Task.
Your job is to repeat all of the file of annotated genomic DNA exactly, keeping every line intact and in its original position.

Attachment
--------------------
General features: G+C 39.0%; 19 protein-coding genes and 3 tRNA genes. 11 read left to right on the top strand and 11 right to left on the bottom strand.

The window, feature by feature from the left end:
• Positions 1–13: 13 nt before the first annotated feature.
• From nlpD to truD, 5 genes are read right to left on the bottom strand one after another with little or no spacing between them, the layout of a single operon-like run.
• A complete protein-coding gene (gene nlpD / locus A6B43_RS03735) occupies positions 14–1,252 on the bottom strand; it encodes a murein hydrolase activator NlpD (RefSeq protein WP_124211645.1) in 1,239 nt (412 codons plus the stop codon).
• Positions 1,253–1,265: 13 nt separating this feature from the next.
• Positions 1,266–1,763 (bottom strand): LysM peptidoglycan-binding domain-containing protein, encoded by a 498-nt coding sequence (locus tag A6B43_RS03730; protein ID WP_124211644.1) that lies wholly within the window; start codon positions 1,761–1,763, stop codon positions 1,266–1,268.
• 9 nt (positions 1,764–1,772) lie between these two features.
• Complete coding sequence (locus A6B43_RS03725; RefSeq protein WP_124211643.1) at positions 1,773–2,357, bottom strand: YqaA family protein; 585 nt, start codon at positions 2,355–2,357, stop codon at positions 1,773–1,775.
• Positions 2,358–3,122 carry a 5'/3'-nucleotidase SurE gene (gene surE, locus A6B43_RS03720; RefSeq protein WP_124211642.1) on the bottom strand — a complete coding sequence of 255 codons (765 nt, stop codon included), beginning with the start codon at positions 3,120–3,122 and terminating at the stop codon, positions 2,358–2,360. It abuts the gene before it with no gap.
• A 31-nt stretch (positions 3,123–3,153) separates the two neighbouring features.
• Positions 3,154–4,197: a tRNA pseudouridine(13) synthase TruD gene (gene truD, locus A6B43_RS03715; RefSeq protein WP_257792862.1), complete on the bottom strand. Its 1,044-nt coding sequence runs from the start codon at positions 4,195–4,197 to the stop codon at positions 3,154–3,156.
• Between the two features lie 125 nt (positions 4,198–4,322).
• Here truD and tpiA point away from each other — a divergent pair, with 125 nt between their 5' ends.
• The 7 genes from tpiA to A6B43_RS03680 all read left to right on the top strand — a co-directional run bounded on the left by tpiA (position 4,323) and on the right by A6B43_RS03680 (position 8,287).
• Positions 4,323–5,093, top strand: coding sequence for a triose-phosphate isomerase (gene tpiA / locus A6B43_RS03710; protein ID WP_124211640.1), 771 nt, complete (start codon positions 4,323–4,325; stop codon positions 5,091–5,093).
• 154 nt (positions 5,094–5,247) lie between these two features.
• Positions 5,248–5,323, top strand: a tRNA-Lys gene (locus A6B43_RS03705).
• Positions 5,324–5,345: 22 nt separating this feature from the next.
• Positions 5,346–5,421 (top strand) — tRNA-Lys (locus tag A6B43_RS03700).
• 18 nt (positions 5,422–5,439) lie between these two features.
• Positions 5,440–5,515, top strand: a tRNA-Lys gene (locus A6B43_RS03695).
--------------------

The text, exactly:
General features: G+C 39.0%; 19 protein-coding genes and 3 tRNA genes. 11 read left to right on the top strand and 11 right to left on the bottom strand.

The window, feature by feature from the left end:
• Positions 1–13: 13 nt before the first annotated feature.
• From nlpD to truD, 5 genes are read right to left on the bottom strand one after another with little or no spacing between them, the layout of a single operon-like run.
• A complete protein-coding gene (gene nlpD / locus A6B43_RS03735) occupies positions 14–1,252 on the bottom strand; it encodes a murein hydrolase activator NlpD (RefSeq protein WP_124211645.1) in 1,239 nt (412 codons plus the stop codon).
• Positions 1,253–1,265: 13 nt separating this feature from the next.
• Positions 1,266–1,763 (bottom strand): LysM peptidoglycan-binding domain-containing protein, encoded by a 498-nt coding sequence (locus tag A6B43_RS03730; protein ID WP_124211644.1) that lies wholly within the window; start codon positions 1,761–1,763, stop codon positions 1,266–1,268.
• 9 nt (positions 1,764–1,772) lie between these two features.
• Complete coding sequence (locus A6B43_RS03725; RefSeq protein WP_124211643.1) at positions 1,773–2,357, bottom strand: YqaA family protein; 585 nt, start codon at positions 2,355–2,357, stop codon at positions 1,773–1,775.
• Positions 2,358–3,122 carry a 5'/3'-nucleotidase SurE gene (gene surE, locus A6B43_RS03720; RefSeq protein WP_124211642.1) on the bottom strand — a complete coding sequence of 255 codons (765 nt, stop codon included), beginning with the start codon at positions 3,120–3,122 and terminating at the stop codon, positions 2,358–2,360. It abuts the gene before it with no gap.
• A 31-nt stretch (positions 3,123–3,153) separates the two neighbouring features.
• Positions 3,154–4,197: a tRNA pseudouridine(13) synthase TruD gene (gene truD, locus A6B43_RS03715; RefSeq protein WP_257792862.1), complete on the bottom strand. Its 1,044-nt coding sequence runs from the start codon at positions 4,195–4,197 to the stop codon at positions 3,154–3,156.
• Between the two features lie 125 nt (positions 4,198–4,322).
• Here truD and tpiA point away from each other — a divergent pair, with 125 nt between their 5' ends.
• The 7 genes from tpiA to A6B43_RS03680 all read left to right on the top strand — a co-directional run bounded on the left by tpiA (position 4,323) and on the right by A6B43_RS03680 (position 8,287).
• Positions 4,323–5,093, top strand: coding sequence for a triose-phosphate isomerase (gene tpiA / locus A6B43_RS03710; protein ID WP_124211640.1), 771 nt, complete (start codon positions 4,323–4,325; stop codon positions 5,091–5,093).
• 154 nt (positions 5,094–5,247) lie between these two features.
• Positions 5,248–5,323, top strand: a tRNA-Lys gene (locus A6B43_RS03705).
• Positions 5,324–5,345: 22 nt separating this feature from the next.
• Positions 5,346–5,421 (top strand) — tRNA-Lys (locus tag A6B43_RS03700).
• 18 nt (positions 5,422–5,439) lie between these two features.
• Positions 5,440–5,515, top strand: a tRNA-Lys gene (locus A6B43_RS03695).